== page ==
Postmortem: 2001: A Space Odyssey (1968)

Screenshot 2015-12-14 00.01.59l admit that when I first saw Stanley Kubrick’s 2001: A Space Odyssey I thought that it was unwatchable.  And when I use the word ‘unwatchable’ I don’t mean on a technical basis–it’s a gorgeous movie with practical special effects that stand up well today–instead I mean I found it almost unwatchably boring.


Recently I gave it another chance and watched it in its entirely over two days, and have come to realize that what I originally saw as boring was Kubrick’s almost clinical approach to the material.

Today, in most science fiction when a spaceship moves through space, there’s lots of noise–which is impossible, since there’s not enough air to carry sound.
Kubrick would have none of this, and modeled the space scenes after what would actually happened when a craft moved from place to place, which essentially means, on a aural level, nothing at all.  I am unsure what’s behind the lack of visible propulsion, though you’d be surprised how quickly you notice the absence of all those sound effects.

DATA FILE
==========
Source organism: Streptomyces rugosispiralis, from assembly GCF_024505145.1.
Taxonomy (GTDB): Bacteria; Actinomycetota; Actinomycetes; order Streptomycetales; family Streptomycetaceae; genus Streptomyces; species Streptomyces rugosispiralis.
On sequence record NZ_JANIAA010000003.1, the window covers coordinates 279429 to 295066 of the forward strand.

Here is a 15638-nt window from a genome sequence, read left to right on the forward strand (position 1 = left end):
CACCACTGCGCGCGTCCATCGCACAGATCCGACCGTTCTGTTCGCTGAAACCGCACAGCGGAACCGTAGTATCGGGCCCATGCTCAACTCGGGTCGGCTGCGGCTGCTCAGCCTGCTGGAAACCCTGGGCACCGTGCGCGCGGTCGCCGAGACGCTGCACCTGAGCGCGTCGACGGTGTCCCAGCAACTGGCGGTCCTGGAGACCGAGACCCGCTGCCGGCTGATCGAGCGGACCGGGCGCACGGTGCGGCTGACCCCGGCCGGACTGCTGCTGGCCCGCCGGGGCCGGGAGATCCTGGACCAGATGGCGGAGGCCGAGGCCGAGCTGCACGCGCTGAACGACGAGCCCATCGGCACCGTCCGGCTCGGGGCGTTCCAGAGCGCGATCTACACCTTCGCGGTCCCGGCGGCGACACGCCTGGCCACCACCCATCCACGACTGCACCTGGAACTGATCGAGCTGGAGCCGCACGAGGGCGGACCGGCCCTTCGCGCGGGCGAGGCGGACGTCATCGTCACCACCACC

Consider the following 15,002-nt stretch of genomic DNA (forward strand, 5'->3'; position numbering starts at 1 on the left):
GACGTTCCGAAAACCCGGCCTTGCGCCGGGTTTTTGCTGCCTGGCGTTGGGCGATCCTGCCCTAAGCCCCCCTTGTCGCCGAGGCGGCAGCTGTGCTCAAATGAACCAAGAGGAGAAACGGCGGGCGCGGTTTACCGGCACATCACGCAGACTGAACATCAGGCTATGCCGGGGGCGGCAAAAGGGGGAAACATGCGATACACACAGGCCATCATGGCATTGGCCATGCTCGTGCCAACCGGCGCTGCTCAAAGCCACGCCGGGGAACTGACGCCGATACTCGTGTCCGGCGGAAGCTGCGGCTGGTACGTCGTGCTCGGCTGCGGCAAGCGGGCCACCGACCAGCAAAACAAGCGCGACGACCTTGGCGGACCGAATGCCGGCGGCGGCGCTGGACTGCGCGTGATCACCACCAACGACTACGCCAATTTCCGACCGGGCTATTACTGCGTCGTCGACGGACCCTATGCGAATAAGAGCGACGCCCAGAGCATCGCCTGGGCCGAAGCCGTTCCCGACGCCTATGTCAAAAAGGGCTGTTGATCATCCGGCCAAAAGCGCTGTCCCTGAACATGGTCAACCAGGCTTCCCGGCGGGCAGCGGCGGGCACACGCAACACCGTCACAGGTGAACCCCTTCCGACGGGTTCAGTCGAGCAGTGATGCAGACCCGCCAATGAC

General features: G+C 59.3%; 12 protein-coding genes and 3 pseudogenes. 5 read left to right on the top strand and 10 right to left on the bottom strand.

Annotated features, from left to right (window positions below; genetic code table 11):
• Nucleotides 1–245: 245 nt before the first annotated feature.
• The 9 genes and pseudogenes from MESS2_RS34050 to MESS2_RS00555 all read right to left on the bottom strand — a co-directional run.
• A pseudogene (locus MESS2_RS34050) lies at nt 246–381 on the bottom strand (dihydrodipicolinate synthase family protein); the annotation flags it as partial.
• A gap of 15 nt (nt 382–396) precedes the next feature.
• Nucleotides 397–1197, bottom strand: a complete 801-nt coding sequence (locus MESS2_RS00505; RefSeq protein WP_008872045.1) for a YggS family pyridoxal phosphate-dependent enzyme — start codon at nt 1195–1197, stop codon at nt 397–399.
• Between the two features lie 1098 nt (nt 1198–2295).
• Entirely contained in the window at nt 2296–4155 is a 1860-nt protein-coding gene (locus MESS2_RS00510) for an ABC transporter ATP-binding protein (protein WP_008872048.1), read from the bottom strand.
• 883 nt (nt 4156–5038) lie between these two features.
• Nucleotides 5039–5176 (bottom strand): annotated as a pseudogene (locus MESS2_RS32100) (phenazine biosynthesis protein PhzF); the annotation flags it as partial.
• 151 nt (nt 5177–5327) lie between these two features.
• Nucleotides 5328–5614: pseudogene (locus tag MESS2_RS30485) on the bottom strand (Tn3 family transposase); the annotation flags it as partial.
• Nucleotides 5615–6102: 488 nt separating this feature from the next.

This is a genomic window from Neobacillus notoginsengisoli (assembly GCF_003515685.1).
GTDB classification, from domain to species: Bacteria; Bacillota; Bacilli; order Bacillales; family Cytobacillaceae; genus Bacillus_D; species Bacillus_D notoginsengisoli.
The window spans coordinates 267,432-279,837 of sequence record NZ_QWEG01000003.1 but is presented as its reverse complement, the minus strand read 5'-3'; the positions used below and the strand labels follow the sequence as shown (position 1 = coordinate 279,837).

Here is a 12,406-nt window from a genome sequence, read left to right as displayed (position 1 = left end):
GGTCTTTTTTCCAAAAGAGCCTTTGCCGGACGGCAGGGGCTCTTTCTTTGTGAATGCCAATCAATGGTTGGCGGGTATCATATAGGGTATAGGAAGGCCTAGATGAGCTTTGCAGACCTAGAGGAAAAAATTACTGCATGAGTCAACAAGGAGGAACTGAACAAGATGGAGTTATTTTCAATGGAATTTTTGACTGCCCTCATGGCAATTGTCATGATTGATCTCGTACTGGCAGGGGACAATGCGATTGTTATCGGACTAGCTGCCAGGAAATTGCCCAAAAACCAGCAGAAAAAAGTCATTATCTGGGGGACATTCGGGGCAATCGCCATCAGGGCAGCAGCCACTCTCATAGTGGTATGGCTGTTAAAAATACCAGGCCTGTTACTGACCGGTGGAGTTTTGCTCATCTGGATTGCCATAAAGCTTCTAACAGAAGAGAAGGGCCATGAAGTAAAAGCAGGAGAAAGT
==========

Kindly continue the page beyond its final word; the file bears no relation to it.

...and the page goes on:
Kubrick’s take on the material is what made it a bit of a slog originally, but if you’re able to take it in stride–and like any form of Art, it demands that you view it under its own terms–then 2001: A Space Odyssey becomes a brilliant piece of entertainment.

Stanley Kubrick is often considered a genius, and I think finally understand why.  Every frame of the movie is approached with a meticulousness, a craftsmanship that is pretty unusual.

His eye for detail is, ironically enough, the movie’s greatest strength as well as its  weakness because sometimes serendipity can result in something as sublime as it is unexpected, and there’s very little room in Kubrick’s worldview for such things.

In fact, the movie is so distant at times that it’s as if were directed by HAL, which isn’t to say that there aren’t people in the movie, though they’re around because they’re necessary to propel the narrative from point A to point B, more than anything else.  t

Which is problematic when HAL starts killing the crew.  Since we don’t know anything about them in the first place, it’s hard to care about them when they’re being killed.

Though the worse thing is that I am not sure that Kubrick does either.


• Originally written last month, this Postmortem was deleted due to a rebellious application that was clearly modeled on the Hal 9000.

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